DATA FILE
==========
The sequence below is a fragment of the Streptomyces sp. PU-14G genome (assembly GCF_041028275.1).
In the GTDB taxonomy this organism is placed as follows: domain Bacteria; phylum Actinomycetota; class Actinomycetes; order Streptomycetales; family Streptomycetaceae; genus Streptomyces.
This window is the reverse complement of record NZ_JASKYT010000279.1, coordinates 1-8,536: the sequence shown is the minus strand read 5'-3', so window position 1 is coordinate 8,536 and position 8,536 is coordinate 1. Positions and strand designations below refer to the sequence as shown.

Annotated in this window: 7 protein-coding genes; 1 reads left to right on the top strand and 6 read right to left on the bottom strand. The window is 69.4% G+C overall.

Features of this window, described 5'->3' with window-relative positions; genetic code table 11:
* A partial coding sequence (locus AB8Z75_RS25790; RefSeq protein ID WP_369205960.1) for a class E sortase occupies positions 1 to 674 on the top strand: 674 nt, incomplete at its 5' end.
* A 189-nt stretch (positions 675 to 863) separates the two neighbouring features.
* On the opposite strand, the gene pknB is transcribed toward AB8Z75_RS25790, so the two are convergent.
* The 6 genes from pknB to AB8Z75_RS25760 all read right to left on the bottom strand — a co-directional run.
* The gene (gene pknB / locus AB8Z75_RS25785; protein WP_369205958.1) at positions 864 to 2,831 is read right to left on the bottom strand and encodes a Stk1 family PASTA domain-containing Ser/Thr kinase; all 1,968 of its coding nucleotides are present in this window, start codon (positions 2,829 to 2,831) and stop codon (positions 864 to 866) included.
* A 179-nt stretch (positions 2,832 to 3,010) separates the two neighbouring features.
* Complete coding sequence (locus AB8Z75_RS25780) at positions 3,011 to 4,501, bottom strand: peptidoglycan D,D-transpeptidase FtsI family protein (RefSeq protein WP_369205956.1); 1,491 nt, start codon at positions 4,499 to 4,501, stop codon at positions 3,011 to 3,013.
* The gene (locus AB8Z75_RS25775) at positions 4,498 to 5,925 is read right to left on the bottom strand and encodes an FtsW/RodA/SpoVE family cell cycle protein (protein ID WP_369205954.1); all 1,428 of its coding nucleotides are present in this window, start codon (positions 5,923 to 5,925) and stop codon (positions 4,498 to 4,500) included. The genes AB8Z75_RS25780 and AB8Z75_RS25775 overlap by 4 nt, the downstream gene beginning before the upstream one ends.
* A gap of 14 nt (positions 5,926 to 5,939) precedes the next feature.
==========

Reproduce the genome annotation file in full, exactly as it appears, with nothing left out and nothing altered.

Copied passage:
The sequence below is a fragment of the Streptomyces sp. PU-14G genome (assembly GCF_041028275.1).
In the GTDB taxonomy this organism is placed as follows: domain Bacteria; phylum Actinomycetota; class Actinomycetes; order Streptomycetales; family Streptomycetaceae; genus Streptomyces.
This window is the reverse complement of record NZ_JASKYT010000279.1, coordinates 1-8,536: the sequence shown is the minus strand read 5'-3', so window position 1 is coordinate 8,536 and position 8,536 is coordinate 1. Positions and strand designations below refer to the sequence as shown.

Annotated in this window: 7 protein-coding genes; 1 reads left to right on the top strand and 6 read right to left on the bottom strand. The window is 69.4% G+C overall.

Features of this window, described 5'->3' with window-relative positions; genetic code table 11:
* A partial coding sequence (locus AB8Z75_RS25790; RefSeq protein ID WP_369205960.1) for a class E sortase occupies positions 1 to 674 on the top strand: 674 nt, incomplete at its 5' end.
* A 189-nt stretch (positions 675 to 863) separates the two neighbouring features.
* On the opposite strand, the gene pknB is transcribed toward AB8Z75_RS25790, so the two are convergent.
* The 6 genes from pknB to AB8Z75_RS25760 all read right to left on the bottom strand — a co-directional run.
* The gene (gene pknB / locus AB8Z75_RS25785; protein WP_369205958.1) at positions 864 to 2,831 is read right to left on the bottom strand and encodes a Stk1 family PASTA domain-containing Ser/Thr kinase; all 1,968 of its coding nucleotides are present in this window, start codon (positions 2,829 to 2,831) and stop codon (positions 864 to 866) included.
* A 179-nt stretch (positions 2,832 to 3,010) separates the two neighbouring features.
* Complete coding sequence (locus AB8Z75_RS25780) at positions 3,011 to 4,501, bottom strand: peptidoglycan D,D-transpeptidase FtsI family protein (RefSeq protein WP_369205956.1); 1,491 nt, start codon at positions 4,499 to 4,501, stop codon at positions 3,011 to 3,013.
* The gene (locus AB8Z75_RS25775) at positions 4,498 to 5,925 is read right to left on the bottom strand and encodes an FtsW/RodA/SpoVE family cell cycle protein (protein ID WP_369205954.1); all 1,428 of its coding nucleotides are present in this window, start codon (positions 5,923 to 5,925) and stop codon (positions 4,498 to 4,500) included. The genes AB8Z75_RS25780 and AB8Z75_RS25775 overlap by 4 nt, the downstream gene beginning before the upstream one ends.
* A gap of 14 nt (positions 5,926 to 5,939) precedes the next feature.